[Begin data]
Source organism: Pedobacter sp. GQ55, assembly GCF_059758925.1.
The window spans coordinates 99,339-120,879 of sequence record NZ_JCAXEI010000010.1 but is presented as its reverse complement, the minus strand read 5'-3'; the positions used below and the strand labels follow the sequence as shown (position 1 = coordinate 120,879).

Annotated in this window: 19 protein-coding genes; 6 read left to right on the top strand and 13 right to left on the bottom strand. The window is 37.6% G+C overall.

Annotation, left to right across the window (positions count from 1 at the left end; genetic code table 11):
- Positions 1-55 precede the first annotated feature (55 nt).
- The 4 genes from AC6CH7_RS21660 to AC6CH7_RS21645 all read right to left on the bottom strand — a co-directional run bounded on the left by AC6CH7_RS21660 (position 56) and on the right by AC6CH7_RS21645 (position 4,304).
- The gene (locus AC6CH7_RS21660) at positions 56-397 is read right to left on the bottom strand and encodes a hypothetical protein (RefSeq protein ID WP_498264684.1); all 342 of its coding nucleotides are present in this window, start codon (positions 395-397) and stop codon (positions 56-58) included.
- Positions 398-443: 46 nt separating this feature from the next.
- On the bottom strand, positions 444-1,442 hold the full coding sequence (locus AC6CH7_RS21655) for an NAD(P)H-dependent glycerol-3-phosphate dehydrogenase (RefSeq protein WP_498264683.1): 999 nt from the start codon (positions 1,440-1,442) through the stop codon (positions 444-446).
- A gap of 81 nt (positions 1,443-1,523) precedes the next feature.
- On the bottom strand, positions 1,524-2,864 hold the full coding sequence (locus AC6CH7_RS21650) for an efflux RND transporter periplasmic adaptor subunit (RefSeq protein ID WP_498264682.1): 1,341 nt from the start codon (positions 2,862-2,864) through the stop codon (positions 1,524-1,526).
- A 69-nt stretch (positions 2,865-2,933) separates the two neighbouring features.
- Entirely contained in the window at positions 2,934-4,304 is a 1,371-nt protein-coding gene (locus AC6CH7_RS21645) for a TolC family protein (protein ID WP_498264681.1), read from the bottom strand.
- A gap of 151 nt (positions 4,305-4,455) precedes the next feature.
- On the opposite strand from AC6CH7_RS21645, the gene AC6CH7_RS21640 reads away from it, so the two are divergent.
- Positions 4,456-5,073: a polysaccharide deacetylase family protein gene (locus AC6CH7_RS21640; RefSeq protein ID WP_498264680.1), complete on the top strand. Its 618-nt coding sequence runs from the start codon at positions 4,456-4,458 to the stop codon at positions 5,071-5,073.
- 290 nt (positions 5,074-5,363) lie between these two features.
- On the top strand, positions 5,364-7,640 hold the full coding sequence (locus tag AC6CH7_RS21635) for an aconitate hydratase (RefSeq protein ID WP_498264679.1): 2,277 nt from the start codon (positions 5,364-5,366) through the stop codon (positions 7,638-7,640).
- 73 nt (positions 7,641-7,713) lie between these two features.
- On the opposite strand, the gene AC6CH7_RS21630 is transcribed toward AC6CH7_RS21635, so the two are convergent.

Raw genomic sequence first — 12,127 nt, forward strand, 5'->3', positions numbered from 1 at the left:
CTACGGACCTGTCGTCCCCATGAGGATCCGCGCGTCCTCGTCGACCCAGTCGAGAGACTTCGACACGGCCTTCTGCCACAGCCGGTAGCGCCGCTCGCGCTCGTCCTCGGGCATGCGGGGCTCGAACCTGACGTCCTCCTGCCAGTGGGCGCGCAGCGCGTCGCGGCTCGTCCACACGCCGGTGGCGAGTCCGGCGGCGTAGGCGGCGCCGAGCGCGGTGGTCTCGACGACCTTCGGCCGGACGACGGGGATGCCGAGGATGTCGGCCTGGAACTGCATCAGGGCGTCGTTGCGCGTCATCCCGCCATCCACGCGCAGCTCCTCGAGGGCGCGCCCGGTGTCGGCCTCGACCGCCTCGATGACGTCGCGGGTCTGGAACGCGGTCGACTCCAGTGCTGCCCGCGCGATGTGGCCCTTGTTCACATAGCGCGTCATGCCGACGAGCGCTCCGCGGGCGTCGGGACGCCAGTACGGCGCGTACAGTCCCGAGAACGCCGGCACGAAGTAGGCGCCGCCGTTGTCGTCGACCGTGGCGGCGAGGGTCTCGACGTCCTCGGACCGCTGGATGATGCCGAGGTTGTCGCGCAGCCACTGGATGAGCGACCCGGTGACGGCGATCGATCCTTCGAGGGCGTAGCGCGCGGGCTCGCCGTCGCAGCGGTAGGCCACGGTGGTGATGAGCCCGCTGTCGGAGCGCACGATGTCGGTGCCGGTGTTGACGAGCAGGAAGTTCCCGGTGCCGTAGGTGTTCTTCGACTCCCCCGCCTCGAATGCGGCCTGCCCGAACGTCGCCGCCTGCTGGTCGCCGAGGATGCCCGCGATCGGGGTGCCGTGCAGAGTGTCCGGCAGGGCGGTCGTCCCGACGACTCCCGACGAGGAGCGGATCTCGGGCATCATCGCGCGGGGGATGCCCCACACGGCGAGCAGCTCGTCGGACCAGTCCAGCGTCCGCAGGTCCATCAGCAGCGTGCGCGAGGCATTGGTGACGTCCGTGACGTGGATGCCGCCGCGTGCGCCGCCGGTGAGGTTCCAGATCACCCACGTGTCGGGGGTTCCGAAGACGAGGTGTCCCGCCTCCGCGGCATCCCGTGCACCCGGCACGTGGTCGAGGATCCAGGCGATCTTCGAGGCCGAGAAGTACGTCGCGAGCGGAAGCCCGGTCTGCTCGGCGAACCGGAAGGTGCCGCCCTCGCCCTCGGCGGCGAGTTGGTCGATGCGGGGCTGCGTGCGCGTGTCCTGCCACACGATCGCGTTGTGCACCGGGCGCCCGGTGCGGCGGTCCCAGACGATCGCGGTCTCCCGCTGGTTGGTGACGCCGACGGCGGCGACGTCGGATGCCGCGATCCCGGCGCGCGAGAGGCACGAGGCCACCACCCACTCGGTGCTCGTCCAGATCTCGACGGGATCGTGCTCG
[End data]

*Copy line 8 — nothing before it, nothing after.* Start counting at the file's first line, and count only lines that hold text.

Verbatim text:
- Positions 398-443: 46 nt separating this feature from the next.